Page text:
|Is Physical Life the Result of Blind Chance?
Here are clear, concise answers to the challenges of evolutionists. THE ORIGIN of life is the least understood biological problem.
While acknowledging this fact, evolutionists go on to believe as an article of faith that life came into existence on this planet spontaneously from nonliving matter by chemical processes. They further accept as an article of faith that life progressively evolved by blind chance into the vast array of living things we see today. This belief is claimed to be "fact." Those who do not accept this "fact" are ridiculed as ignorant and unscientific.
Is evolution scientific fact, or is it science fiction?
In a Plain Truth article (see box for brief summary) we showed the fantastic odds against even very "simple" constituents of living organisms occurring by chance. And we proved the even greater improbability of such constituents producing living organisms by chance.
In particular we considered a protein consisting of a chain of about 100 amino acids. We showed that if all the known stars in the universe had 10 earths, and if all the earths had oceans of "amino acid soup," and if all the amino acids linked up in chains 100 acids long every second for the entire estimated history of the universe, even then the chance occurrence of a given very simple protein would be extremely improbable.
We also answered a number of the more common evolutionary counterarguments. Since then we have received additional queries. Here are the queries with our answers:
There may be many combinations of amino acids that would work. So the probability of their forming by chance would be much greater than that of a specific combination.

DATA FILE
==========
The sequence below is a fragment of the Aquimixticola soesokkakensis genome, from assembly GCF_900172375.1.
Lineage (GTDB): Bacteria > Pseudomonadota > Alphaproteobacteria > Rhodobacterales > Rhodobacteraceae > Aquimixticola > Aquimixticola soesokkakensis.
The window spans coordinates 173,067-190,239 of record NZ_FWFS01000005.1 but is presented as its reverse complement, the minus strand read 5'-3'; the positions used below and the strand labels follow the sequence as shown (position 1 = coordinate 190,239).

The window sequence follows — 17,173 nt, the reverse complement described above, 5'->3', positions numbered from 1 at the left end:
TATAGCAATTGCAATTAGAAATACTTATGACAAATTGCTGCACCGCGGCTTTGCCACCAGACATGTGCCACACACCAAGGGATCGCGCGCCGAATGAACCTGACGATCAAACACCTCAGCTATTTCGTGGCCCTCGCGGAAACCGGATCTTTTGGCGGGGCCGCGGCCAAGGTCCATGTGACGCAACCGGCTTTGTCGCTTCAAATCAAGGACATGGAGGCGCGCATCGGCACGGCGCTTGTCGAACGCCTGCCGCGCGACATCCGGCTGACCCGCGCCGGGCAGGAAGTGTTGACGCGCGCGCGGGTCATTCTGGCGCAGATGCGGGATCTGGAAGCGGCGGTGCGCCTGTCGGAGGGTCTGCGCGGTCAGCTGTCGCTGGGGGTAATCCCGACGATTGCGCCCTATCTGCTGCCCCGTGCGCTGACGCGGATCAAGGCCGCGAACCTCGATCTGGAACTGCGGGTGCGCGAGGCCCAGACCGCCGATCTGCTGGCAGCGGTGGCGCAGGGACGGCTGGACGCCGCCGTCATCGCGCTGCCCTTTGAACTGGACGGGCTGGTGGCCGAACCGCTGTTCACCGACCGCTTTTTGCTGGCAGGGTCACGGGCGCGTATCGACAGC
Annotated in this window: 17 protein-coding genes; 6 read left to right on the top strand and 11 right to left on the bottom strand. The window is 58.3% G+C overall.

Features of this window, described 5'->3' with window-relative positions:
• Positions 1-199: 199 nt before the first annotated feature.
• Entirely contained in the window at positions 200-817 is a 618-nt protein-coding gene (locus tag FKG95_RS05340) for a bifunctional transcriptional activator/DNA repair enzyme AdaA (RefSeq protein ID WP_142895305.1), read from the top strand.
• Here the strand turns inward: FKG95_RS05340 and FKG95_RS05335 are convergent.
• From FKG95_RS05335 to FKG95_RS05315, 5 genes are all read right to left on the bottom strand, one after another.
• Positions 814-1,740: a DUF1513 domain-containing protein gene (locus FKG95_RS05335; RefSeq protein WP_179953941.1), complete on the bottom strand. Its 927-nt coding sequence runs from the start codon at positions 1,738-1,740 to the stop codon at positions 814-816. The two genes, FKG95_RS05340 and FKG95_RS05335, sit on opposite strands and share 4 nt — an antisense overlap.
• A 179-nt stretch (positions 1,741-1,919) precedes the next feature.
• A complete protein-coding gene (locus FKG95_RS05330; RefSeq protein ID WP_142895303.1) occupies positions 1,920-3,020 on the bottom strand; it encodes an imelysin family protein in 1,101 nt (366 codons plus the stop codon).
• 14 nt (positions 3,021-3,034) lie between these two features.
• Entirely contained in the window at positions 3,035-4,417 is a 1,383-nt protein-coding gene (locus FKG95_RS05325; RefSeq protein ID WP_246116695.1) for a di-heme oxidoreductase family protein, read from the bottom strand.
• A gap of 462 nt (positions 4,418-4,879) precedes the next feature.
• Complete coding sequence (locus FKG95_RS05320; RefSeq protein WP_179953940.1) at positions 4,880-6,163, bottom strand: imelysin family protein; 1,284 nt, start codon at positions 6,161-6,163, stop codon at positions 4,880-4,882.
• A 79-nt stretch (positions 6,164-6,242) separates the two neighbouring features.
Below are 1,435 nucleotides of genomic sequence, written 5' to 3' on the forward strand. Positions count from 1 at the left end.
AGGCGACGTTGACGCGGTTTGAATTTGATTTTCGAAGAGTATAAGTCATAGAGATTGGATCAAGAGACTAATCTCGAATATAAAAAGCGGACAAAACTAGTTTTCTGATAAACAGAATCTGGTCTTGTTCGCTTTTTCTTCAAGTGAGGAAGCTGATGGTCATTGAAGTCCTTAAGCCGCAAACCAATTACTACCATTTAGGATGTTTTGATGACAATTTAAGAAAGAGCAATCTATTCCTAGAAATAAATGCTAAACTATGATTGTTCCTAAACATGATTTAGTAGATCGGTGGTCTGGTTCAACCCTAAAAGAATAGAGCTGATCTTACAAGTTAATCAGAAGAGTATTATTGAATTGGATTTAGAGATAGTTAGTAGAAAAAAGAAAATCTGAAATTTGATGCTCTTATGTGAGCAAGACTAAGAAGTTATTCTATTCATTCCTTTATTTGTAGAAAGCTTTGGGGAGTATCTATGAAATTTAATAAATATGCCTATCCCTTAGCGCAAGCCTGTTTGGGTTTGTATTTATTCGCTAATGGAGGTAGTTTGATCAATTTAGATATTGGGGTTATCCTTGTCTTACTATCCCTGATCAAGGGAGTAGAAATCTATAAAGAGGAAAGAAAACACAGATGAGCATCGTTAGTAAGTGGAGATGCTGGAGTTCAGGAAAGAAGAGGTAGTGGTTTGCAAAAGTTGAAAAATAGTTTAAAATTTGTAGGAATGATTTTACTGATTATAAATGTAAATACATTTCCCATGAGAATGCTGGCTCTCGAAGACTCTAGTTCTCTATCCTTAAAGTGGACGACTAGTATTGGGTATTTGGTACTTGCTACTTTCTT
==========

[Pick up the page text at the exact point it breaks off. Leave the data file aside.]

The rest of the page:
No scientific experimentation has shown that a different combination of amino acids could be substituted for a given protein and still perform exactly the same way. The marvelous complexity of the specific functions performed by the combination that does work in nature demands the correct sequence of amino acids to be present in each case. (We are aware, of course, that various proteins may be consumed and reassembled into other proteins by an existing living organism.)
A given life form requires specific combinations of specific molecules. Just any arbitrary random combination will not work.
It is much like a combination lock. If you do not know the combination, you can spin numbers at random to try to open the lock. You may spin perfectly good numbers. They might even work on some other lock at some other time and in some other place. But if they do not open the given lock — the one you are trying to open — it does not do you a bit of good.
Now if you would calculate the probability of finding the right combination by random spinning, the probability depends only on the available numbers for the given lock. The probability has absolutely nothing to do with whether or not some other combinations may open some other locks.
You did not specify which protein and therefore were only dealing in possibilities not probabilities.
We used the standard mathematical definition of probability as applicable to the problem under discussion. The probability of a given protein of 100 amino acids occurring by chance is 10-130. The fact that we did not specify which one is irrelevant. The article was written for a general audience, not for an audience of biochemists. If it were a more technical article, we easily could have specified a complicated protein, say hemoglobin, and used essentially the same line of reasoning. The point is that even the supposedly simplest components found in living things are actually very complex. Their existence cannot be explained on the basis of blind chance.
The experiments of Stanley L. Miller in the 1950s showed that the "primeval soup" of the sea would contain surprisingly large quantities of the building blocks of life: amino acids, nucleotides, etc.